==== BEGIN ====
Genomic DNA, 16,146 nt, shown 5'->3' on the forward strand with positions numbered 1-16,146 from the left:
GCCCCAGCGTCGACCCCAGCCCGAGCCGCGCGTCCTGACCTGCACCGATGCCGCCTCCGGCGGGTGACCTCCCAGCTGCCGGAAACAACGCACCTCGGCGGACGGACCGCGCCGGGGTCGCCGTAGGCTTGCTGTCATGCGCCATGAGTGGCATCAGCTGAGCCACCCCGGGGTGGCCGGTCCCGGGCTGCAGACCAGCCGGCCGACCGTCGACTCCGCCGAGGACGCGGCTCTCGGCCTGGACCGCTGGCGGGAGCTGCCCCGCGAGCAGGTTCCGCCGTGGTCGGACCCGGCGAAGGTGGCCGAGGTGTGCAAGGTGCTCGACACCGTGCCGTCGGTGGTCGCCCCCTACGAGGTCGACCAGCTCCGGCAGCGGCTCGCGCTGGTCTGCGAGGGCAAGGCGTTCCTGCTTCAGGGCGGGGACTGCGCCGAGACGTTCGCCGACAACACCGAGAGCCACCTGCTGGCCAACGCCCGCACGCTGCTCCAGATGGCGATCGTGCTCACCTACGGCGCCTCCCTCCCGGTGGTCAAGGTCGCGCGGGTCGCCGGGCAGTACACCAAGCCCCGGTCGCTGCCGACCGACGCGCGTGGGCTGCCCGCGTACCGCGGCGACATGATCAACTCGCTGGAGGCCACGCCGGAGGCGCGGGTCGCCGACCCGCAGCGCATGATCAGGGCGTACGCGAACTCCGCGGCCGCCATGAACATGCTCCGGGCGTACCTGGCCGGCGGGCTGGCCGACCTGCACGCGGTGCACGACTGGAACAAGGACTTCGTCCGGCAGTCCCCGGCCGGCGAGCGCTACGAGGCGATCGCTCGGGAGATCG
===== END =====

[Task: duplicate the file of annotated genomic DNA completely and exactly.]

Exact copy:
Genomic DNA, 16,146 nt, shown 5'->3' on the forward strand with positions numbered 1-16,146 from the left:
GCCCCAGCGTCGACCCCAGCCCGAGCCGCGCGTCCTGACCTGCACCGATGCCGCCTCCGGCGGGTGACCTCCCAGCTGCCGGAAACAACGCACCTCGGCGGACGGACCGCGCCGGGGTCGCCGTAGGCTTGCTGTCATGCGCCATGAGTGGCATCAGCTGAGCCACCCCGGGGTGGCCGGTCCCGGGCTGCAGACCAGCCGGCCGACCGTCGACTCCGCCGAGGACGCGGCTCTCGGCCTGGACCGCTGGCGGGAGCTGCCCCGCGAGCAGGTTCCGCCGTGGTCGGACCCGGCGAAGGTGGCCGAGGTGTGCAAGGTGCTCGACACCGTGCCGTCGGTGGTCGCCCCCTACGAGGTCGACCAGCTCCGGCAGCGGCTCGCGCTGGTCTGCGAGGGCAAGGCGTTCCTGCTTCAGGGCGGGGACTGCGCCGAGACGTTCGCCGACAACACCGAGAGCCACCTGCTGGCCAACGCCCGCACGCTGCTCCAGATGGCGATCGTGCTCACCTACGGCGCCTCCCTCCCGGTGGTCAAGGTCGCGCGGGTCGCCGGGCAGTACACCAAGCCCCGGTCGCTGCCGACCGACGCGCGTGGGCTGCCCGCGTACCGCGGCGACATGATCAACTCGCTGGAGGCCACGCCGGAGGCGCGGGTCGCCGACCCGCAGCGCATGATCAGGGCGTACGCGAACTCCGCGGCCGCCATGAACATGCTCCGGGCGTACCTGGCCGGCGGGCTGGCCGACCTGCACGCGGTGCACGACTGGAACAAGGACTTCGTCCGGCAGTCCCCGGCCGGCGAGCGCTACGAGGCGATCGCTCGGGAGATCG